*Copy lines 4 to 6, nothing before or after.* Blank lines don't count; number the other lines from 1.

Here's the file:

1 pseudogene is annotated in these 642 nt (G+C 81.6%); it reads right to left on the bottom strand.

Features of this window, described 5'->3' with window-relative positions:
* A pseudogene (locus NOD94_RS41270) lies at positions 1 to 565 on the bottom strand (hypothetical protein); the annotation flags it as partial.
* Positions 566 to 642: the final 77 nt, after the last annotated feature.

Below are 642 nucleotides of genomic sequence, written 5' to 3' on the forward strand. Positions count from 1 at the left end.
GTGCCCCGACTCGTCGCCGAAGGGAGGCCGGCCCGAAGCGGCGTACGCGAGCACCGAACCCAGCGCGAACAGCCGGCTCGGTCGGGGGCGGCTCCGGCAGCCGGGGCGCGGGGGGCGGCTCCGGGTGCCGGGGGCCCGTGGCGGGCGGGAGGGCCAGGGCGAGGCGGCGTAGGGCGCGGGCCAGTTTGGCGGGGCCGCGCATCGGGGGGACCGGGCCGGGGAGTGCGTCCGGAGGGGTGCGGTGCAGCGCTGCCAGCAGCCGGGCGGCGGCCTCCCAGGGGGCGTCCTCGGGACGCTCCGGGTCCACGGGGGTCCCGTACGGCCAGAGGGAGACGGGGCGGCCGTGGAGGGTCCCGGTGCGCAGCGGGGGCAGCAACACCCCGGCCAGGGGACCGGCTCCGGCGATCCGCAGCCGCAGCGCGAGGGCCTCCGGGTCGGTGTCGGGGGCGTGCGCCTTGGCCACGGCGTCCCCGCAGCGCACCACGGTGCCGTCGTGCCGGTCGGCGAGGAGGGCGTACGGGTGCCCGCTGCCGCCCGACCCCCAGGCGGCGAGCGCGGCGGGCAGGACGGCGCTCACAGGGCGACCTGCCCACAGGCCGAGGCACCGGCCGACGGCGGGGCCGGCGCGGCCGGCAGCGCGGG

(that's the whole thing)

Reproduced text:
* Positions 566 to 642: the final 77 nt, after the last annotated feature.

Below are 642 nucleotides of genomic sequence, written 5' to 3' on the forward strand. Positions count from 1 at the left end.
GTGCCCCGACTCGTCGCCGAAGGGAGGCCGGCCCGAAGCGGCGTACGCGAGCACCGAACCCAGCGCGAACAGCCGGCTCGGTCGGGGGCGGCTCCGGCAGCCGGGGCGCGGGGGGCGGCTCCGGGTGCCGGGGGCCCGTGGCGGGCGGGAGGGCCAGGGCGAGGCGGCGTAGGGCGCGGGCCAGTTTGGCGGGGCCGCGCATCGGGGGGACCGGGCCGGGGAGTGCGTCCGGAGGGGTGCGGTGCAGCGCTGCCAGCAGCCGGGCGGCGGCCTCCCAGGGGGCGTCCTCGGGACGCTCCGGGTCCACGGGGGTCCCGTACGGCCAGAGGGAGACGGGGCGGCCGTGGAGGGTCCCGGTGCGCAGCGGGGGCAGCAACACCCCGGCCAGGGGACCGGCTCCGGCGATCCGCAGCCGCAGCGCGAGGGCCTCCGGGTCGGTGTCGGGGGCGTGCGCCTTGGCCACGGCGTCCCCGCAGCGCACCACGGTGCCGTCGTGCCGGTCGGCGAGGAGGGCGTACGGGTGCCCGCTGCCGCCCGACCCCCAGGCGGCGAGCGCGGCGGGCAGGACGGCGCTCACAGGGCGACCTGCCCACAGGCCGAGGCACCGGCCGACGGCGGGGCCGGCGCGGCCGGCAGCGCGGG